Monthly Archives

November 2017


“No Other Gods Before Me.”

From its port side northern Kentucky’s foremost tourist attraction looks exactly like a real vessel, a big one, with a ramp fitted along it to take on animals and supplies.  From bow to stern it is 510 feet long, about as long as a modern missile frigate, and the designers have gone to great lengths to make the structure appear…
Jerry Salyer
November 30, 2017

Cane Fighting

For five days in May, 1856, Charles Sumner delivered a speech entitled The Crime Against Kansas. For those five days, he continuously slandered South Carolina and its senator, Pierce Butler. Regarding South Carolina, Sumner stated: “If we glance at special achievements, it will be difficult to find anything in the history of South Carolina which presents so much of heroic…
Michael Martin
November 29, 2017
Review Posts

Pickett’s Charge — The Last Attack at Gettysburg

A review of Pickett’s Charge – The Last Attack at Gettysburg by Earl J. Hess (UNC Press, 2001). When I was still on active duty with the U.S. Army, the true “Gettysburg” book was Professor Coddington’s The Gettysburg Campaign: A Study in Command (1968). But his book was about the entire battle and command and not the attack. Hess mentions several others,…
John C. Whatley
November 28, 2017

Slavery and the War

The recent apoplexy over White House Chief-of-Staff John Kelly’s comments about Robert E. Lee and the Civil War have revealed on ongoing problem in the thinking of many Americans when it comes to history and politics in general – the inability to see any issue or event in anything but the most oversimplified terms.  In the particular context of the…
Michael Armstrong
November 27, 2017

Podcast Episode 98

The Week in Review at the Abbeville Institute, Nov 13-17, 2017. Topics: Political Correctness, Southern culture, Robert E. Lee, secession, John C. Calhoun, the Deep North
Brion McClanahan
November 18, 2017

Calhoun’s Meaning that “Slavery is a Positive Good”?

John C. Calhoun–valedictorian of his class at Yale, Vice President, Secretary of War, and Senator–was one of the greatest statesmen America has produced. Margaret Coit wrote a favorable biography of him in 1950 that won a Pulitzer Prize. In 1959, a Senate committee, headed by John Kennedy, ranked him among the five greatest senators in American history. Calhoun wrote one…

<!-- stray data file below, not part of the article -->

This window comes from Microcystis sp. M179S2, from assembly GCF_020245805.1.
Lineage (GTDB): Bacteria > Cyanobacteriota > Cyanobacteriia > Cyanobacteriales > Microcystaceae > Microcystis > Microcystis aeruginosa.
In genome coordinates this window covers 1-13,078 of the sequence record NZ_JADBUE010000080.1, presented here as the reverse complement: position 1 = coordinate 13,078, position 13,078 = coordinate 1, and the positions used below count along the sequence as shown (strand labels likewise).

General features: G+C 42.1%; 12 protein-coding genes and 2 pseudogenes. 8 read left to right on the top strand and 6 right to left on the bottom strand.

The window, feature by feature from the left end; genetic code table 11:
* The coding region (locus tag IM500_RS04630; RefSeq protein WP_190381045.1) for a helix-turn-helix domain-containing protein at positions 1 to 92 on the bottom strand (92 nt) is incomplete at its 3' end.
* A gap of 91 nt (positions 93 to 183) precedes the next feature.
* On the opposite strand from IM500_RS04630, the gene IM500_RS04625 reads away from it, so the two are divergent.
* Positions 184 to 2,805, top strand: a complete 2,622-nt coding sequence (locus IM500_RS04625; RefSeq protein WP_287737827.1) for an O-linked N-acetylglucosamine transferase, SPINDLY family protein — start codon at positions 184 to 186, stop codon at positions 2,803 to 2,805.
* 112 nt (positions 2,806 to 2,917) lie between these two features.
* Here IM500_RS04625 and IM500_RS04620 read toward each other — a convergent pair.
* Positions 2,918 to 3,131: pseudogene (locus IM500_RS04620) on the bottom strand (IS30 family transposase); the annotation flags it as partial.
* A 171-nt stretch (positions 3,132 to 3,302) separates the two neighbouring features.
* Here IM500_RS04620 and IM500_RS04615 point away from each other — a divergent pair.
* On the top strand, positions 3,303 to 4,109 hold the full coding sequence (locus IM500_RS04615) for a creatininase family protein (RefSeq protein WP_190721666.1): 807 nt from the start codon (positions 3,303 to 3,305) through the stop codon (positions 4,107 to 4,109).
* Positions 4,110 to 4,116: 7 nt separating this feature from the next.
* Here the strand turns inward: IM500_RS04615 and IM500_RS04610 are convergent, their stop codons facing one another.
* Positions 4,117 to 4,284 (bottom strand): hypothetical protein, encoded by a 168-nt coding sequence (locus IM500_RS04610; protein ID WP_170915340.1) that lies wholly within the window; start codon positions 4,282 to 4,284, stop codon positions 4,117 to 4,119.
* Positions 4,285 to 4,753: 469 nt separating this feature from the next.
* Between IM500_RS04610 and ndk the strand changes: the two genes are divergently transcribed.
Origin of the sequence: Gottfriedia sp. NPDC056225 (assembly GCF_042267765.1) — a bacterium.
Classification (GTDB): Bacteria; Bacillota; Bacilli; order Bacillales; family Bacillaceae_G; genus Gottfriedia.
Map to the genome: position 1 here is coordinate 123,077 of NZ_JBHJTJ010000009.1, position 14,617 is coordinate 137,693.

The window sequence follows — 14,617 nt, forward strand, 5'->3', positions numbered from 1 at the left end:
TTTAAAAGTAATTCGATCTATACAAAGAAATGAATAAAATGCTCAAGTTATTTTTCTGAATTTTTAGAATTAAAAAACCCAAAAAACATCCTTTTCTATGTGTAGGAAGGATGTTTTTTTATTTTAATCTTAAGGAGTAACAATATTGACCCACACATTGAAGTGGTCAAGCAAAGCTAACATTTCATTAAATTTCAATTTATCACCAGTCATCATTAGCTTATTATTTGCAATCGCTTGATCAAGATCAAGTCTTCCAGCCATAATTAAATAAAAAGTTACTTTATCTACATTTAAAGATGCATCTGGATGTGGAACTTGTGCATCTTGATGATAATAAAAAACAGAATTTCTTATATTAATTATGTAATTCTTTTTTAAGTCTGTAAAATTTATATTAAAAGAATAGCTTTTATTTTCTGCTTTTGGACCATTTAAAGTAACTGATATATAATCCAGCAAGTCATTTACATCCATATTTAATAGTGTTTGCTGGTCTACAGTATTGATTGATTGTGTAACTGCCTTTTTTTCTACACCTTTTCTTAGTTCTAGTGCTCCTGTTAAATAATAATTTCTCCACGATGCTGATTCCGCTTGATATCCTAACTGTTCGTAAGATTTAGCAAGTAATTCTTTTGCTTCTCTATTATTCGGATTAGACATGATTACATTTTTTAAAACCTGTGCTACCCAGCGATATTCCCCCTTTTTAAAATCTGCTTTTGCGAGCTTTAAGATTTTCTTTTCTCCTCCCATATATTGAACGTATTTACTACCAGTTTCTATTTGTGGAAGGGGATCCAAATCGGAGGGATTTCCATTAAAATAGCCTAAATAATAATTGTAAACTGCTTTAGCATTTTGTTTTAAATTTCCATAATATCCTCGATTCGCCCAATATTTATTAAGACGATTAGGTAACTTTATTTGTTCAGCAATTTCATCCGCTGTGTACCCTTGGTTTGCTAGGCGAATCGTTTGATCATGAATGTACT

Donald Livingston
November 17, 2017

The Extreme Northern Position

If you listen to the modern historical profession, Southern secession in 1861 represented "treason." David Blight, Professor History at Yale University, has made this belief the part of the core of his attack on Confederate symbols. If we should not take them down because they represent "white supremacy," then they should be removed because Southerners were "traitors." Traitors to whom…
Brion McClanahan
November 16, 2017

Lee, Kelly, and the Marxists

You would think that David Duke had somehow been elected president. Or, maybe in this topsy-turvy, Alice-in-Wonderland period of history we are living through, that that reactionary “bad guy” Vladimir Putin had somehow actually taken over the White House. The editorial din, the screams of outrage seemed to drown out all other news. Surely, the very fate of the republic…
Boyd Cathey
November 15, 2017
Review Posts

James Madison: Son of Virginia

A Review  James Madison: A Son of Virginia and a Founder of the Nation by Jeff Broadwater (University of North Carolina Press, 2012). Speaking at the celebration of the completion of the restoration of Montpelier, Chief Justice John Roberts said, “Montpelier restored is certainly beautiful but is in no sense the most fitting memorial to James Madison. If you’re looking…
Joe Wolverton
November 14, 2017

Is the South Celtic?

There is a popular theme embraced by many that the uniqueness of Southern culture is explained by its “Celtic” origins in opposition to the “Anglo-Saxon” foundations of the North.  This thesis has been expressed strongly in such works as Grady McWhiney’s Cracker Culture: Celtic Ways in the Old South, Jim Webb’s Born Fighting: How the Scots-Irish Shaped America, and James…